Campaigning to bring about change is central to much of conservation action, and it is essential that the importance of a well-designed campaign is recognised and appreciated. There are numerous examples of campaigns that have brought about change, many that did not achieve their intended goals, and even more that have never been carefully evaluated. As described in this chapter, the most successful campaigns will undertake careful planning and tailor their messages to the specific aim and context to ensure that they engage the target audience effectively. Other important steps include clear goal-setting, development of indicators and means of verification; monitoring, and a comprehensive evaluation of outcomes.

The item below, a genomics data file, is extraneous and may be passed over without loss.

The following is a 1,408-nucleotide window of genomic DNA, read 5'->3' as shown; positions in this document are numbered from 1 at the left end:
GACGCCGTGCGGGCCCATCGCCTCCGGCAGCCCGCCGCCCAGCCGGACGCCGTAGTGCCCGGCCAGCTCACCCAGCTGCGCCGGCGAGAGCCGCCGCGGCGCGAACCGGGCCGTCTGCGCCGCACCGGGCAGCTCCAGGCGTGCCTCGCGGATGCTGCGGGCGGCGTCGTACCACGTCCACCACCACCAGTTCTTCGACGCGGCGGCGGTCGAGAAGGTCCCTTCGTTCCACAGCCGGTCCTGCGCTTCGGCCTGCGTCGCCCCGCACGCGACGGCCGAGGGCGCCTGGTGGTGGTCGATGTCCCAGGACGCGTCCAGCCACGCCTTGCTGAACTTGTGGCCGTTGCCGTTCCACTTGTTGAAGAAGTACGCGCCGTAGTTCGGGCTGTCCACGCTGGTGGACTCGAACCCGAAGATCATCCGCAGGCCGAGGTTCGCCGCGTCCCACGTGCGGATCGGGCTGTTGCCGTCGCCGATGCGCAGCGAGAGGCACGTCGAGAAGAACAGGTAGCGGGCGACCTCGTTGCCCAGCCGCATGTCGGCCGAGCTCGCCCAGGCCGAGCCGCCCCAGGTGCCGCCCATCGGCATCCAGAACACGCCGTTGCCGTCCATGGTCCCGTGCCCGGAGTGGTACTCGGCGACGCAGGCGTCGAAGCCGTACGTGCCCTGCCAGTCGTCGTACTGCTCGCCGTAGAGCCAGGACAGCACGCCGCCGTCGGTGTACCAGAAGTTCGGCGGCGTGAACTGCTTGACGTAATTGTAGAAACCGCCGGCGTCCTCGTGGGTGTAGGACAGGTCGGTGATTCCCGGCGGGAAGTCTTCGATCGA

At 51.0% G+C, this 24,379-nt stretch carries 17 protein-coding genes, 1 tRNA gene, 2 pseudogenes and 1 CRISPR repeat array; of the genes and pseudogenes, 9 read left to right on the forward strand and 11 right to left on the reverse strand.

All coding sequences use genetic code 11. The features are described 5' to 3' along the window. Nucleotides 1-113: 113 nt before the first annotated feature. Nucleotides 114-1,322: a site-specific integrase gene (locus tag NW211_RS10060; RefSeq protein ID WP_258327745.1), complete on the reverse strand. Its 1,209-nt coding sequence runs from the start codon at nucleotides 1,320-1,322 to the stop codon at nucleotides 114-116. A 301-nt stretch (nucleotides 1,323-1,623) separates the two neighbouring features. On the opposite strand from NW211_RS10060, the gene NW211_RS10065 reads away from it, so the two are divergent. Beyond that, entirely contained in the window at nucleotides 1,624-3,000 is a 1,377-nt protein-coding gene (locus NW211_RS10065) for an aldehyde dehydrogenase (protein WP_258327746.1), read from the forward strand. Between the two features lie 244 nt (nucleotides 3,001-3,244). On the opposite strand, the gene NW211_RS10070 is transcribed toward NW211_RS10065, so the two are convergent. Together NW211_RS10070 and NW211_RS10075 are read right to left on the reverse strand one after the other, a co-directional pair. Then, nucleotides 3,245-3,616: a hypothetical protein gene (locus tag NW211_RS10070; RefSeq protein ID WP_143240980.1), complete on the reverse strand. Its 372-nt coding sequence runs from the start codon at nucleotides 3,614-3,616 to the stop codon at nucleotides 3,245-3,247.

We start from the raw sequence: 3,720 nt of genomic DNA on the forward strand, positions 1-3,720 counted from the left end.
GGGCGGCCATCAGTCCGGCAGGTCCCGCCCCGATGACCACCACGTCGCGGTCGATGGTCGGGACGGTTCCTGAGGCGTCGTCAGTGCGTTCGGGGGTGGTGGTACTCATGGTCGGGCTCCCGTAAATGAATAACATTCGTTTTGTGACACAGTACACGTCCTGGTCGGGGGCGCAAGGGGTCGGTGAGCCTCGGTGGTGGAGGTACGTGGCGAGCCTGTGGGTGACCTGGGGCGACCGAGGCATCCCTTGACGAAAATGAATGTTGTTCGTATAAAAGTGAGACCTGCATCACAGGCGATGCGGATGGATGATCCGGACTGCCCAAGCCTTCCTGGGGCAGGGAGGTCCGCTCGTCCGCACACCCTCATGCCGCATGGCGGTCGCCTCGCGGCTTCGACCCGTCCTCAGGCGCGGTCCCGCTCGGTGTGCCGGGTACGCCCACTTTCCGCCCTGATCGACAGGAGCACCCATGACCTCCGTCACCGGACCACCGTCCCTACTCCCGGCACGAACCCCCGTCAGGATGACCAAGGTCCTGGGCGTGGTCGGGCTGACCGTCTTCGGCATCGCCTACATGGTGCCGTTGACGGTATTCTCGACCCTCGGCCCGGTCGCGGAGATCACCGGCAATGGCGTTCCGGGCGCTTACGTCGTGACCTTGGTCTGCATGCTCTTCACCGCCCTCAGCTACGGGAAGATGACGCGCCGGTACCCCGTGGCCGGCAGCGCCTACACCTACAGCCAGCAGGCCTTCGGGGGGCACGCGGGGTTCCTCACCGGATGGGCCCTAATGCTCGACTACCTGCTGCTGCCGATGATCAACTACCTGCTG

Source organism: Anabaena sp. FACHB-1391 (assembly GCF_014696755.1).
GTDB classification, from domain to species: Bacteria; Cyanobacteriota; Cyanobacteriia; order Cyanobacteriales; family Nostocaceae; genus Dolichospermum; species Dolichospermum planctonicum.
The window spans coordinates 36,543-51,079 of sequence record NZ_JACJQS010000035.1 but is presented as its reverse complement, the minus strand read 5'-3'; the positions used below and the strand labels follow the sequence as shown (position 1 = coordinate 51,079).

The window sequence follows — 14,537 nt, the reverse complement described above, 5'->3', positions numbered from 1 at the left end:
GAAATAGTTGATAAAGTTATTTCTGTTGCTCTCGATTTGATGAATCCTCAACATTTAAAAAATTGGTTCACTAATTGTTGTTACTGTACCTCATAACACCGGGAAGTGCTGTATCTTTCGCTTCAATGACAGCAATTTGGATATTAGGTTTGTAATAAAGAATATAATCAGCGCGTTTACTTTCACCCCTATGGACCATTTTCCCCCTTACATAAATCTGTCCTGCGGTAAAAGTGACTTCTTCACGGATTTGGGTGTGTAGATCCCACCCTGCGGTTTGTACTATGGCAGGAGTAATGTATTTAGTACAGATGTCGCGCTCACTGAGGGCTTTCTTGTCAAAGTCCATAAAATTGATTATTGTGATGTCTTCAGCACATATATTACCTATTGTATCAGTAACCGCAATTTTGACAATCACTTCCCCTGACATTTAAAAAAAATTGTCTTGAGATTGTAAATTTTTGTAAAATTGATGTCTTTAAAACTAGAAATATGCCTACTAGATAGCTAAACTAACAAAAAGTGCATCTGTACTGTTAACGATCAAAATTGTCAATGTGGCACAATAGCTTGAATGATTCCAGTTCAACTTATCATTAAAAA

Competition for donor funds or the support of the public can sometimes mean that collaboration and open dialogue between different conservation actors is not always a priority. However, partnerships between different NGOs can extend the reach of a campaign and provide new perspectives, and collaboration with academics can provide a strong scientific research base for its design. Possibly the most important action should be to share lessons learned from successes and failures, as this is an important way that campaigns can continue to improve and avoid the pitfalls described here. These steps are essential, as a good campaign cannot only prevent the waste of donor funds, but increase the likelihood of conservation delivering change for the common good.